But, that isn’ even the worst of it, for that $408 billion in additional revenue is fallacy #2. It is based on the assumption that all those large corporations that are saving all that money will reinvest it into solvent enterprises that will a) generate corporate tax dollars, and b) employ people who will pay taxes. In short, it is based on the fantasy of ‘trickle down’ economics, which I have written about previously, and which has been de-bunked and proven wrong so many times that it should not even enter into the equation. The Treasury report makes an assumption, based on this marvelous falsehood about trickle down economics of a sustained 2.9% growth rate per year over the next ten years. Ain’t gonna happen, folks.
There are certain rules for the reconciliation process, one of which is called the Byrd Rule. The Byrd Rule requires all provisions in the bill to be funded by revenues, and they cannot increase the deficit beyond the 10-year budget window. Obviously, neither version of the current bills being considered could pass either stipulation in the Byrd Bill, nor even come close. That, in itself, should send them scurrying back to the drawing board for something more reasonable.
Thus far, most of the republicans in Congress still support basically whatever outcome the committee reconciling the bills comes up with, but there are some who are beginning to look at the deficit numbers and have concerns. One such Senator is Susan Collins of Maine, who says she is as yet undecided, and has laid out certain conditions that would determine her vote, including assurances that federal Medicare payments will not be cut and that Republicans will support two separate health care bills aimed at reducing premium costs. Far too little, and she does not even mention the deficit, but if it keeps her from voting in favour of the bill, then it’s a start.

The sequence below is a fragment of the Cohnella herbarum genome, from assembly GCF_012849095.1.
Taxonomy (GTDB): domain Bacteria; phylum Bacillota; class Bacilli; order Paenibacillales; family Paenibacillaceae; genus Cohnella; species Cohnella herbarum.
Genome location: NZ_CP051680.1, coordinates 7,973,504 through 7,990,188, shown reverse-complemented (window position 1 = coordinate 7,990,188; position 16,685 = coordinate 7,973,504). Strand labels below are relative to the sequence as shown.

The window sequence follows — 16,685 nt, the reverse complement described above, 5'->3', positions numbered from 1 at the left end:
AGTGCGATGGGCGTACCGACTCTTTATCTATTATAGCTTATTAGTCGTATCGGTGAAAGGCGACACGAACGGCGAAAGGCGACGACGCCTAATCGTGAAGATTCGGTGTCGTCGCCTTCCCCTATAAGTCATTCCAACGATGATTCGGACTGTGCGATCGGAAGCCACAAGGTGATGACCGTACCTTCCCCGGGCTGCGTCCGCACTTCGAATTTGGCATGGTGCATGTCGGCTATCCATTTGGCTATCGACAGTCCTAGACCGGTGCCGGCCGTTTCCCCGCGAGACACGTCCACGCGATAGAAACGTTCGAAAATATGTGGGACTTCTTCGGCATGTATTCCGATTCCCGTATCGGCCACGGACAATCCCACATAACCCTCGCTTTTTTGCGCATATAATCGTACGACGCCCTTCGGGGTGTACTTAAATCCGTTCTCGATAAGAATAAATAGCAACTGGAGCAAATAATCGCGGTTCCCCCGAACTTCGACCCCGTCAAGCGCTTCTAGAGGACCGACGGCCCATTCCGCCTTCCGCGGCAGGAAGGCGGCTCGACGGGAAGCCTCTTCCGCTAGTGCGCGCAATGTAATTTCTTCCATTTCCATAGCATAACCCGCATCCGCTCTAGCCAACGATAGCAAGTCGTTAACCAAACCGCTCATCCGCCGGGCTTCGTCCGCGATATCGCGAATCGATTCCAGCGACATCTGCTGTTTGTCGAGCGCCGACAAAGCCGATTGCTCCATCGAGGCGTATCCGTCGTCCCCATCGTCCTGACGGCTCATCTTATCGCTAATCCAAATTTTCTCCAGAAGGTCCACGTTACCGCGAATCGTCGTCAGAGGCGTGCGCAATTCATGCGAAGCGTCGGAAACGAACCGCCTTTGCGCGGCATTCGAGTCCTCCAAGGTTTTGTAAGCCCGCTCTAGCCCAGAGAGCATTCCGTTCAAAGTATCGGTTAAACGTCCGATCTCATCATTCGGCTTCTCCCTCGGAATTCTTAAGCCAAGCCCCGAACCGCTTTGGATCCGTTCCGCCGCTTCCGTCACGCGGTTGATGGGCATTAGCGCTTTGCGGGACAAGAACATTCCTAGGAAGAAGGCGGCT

While the increase to the national debt is the most important fallacy of these abominable bills, the impact on the average citizen must also play a role. I did some quick and dirty math earlier today and determined that my own household would be left with a deficit of some $2,500 dollars at the end of next year. Not a huge sum, perhaps, but still … I cannot call this a tax ‘cut’ by any stretch of the imagination. It means that we will be tightening our belts and spending less money next year, contributing less to the economy.